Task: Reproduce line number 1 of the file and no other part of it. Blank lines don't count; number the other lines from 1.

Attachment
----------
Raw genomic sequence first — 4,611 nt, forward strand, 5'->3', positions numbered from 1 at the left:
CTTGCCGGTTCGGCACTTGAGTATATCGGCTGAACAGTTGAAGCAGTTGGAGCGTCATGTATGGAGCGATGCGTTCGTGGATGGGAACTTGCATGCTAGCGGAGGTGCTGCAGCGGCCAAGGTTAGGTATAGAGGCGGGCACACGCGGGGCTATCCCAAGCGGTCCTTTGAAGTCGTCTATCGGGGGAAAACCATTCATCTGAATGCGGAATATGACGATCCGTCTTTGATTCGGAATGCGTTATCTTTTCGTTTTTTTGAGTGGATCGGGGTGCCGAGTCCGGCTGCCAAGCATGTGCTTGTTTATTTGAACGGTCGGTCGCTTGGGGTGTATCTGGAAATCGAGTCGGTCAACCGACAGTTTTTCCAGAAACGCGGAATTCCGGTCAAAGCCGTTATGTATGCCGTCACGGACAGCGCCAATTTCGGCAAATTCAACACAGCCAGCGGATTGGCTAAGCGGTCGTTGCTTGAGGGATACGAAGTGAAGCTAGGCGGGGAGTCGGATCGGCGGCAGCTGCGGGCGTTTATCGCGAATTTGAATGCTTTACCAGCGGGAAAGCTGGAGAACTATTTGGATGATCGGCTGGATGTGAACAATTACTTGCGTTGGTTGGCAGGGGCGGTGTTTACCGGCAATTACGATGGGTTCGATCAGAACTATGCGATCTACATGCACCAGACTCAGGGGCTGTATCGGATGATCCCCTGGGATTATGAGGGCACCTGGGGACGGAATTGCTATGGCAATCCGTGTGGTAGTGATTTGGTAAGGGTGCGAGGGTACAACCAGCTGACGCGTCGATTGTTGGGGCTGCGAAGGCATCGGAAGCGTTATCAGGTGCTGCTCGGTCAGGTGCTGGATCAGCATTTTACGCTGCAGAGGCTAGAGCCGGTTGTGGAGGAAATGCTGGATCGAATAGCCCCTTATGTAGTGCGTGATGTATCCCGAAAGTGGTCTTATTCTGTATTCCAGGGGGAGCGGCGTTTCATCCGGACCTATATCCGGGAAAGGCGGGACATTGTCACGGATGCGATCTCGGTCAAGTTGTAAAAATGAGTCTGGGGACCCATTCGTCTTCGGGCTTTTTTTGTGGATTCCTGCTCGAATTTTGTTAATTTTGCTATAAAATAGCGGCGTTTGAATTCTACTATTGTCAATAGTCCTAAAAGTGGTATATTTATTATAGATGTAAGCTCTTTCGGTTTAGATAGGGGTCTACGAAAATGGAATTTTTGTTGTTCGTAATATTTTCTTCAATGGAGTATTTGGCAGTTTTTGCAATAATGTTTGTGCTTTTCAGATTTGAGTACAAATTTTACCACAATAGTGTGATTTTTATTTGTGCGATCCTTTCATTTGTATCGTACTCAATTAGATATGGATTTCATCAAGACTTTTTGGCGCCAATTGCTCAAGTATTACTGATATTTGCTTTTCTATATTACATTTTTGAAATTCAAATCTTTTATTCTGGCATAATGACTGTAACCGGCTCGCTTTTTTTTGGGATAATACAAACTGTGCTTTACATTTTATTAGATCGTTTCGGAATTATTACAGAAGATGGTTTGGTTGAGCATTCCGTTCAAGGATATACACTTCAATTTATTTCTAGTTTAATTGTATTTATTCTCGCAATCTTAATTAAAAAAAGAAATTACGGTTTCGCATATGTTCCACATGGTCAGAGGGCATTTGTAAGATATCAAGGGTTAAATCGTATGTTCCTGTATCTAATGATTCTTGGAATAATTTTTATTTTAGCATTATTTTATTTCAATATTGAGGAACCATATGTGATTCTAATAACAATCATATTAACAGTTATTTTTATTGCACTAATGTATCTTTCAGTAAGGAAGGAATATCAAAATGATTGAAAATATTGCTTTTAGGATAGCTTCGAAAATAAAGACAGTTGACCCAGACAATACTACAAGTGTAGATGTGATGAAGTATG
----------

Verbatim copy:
Raw genomic sequence first — 4,611 nt, forward strand, 5'->3', positions numbered from 1 at the left: